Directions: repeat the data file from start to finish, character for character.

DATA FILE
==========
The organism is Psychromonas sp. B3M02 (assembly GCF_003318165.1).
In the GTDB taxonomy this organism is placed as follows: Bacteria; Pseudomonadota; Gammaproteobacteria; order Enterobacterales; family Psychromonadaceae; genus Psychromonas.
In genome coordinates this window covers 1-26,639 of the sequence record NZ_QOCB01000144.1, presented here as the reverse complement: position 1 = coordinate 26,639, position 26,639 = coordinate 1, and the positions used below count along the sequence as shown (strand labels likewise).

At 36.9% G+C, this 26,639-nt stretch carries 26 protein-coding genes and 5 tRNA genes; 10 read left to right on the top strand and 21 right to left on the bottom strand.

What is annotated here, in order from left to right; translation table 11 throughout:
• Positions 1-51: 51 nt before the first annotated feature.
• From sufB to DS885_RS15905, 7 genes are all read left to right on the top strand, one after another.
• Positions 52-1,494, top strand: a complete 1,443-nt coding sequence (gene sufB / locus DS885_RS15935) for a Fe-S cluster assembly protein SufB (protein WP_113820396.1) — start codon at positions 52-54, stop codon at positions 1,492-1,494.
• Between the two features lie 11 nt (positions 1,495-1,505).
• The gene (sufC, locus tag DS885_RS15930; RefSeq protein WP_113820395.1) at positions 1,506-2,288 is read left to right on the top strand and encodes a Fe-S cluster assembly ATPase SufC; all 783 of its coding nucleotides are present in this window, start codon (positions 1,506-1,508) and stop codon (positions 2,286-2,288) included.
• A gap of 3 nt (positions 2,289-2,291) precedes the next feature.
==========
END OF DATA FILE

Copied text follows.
The organism is Psychromonas sp. B3M02 (assembly GCF_003318165.1).
In the GTDB taxonomy this organism is placed as follows: Bacteria; Pseudomonadota; Gammaproteobacteria; order Enterobacterales; family Psychromonadaceae; genus Psychromonas.
In genome coordinates this window covers 1-26,639 of the sequence record NZ_QOCB01000144.1, presented here as the reverse complement: position 1 = coordinate 26,639, position 26,639 = coordinate 1, and the positions used below count along the sequence as shown (strand labels likewise).

At 36.9% G+C, this 26,639-nt stretch carries 26 protein-coding genes and 5 tRNA genes; 10 read left to right on the top strand and 21 right to left on the bottom strand.

What is annotated here, in order from left to right; translation table 11 throughout:
• Positions 1-51: 51 nt before the first annotated feature.
• From sufB to DS885_RS15905, 7 genes are all read left to right on the top strand, one after another.
• Positions 52-1,494, top strand: a complete 1,443-nt coding sequence (gene sufB / locus DS885_RS15935) for a Fe-S cluster assembly protein SufB (protein WP_113820396.1) — start codon at positions 52-54, stop codon at positions 1,492-1,494.
• Between the two features lie 11 nt (positions 1,495-1,505).
• The gene (sufC, locus tag DS885_RS15930; RefSeq protein WP_113820395.1) at positions 1,506-2,288 is read left to right on the top strand and encodes a Fe-S cluster assembly ATPase SufC; all 783 of its coding nucleotides are present in this window, start codon (positions 1,506-1,508) and stop codon (positions 2,286-2,288) included.
• A gap of 3 nt (positions 2,289-2,291) precedes the next feature.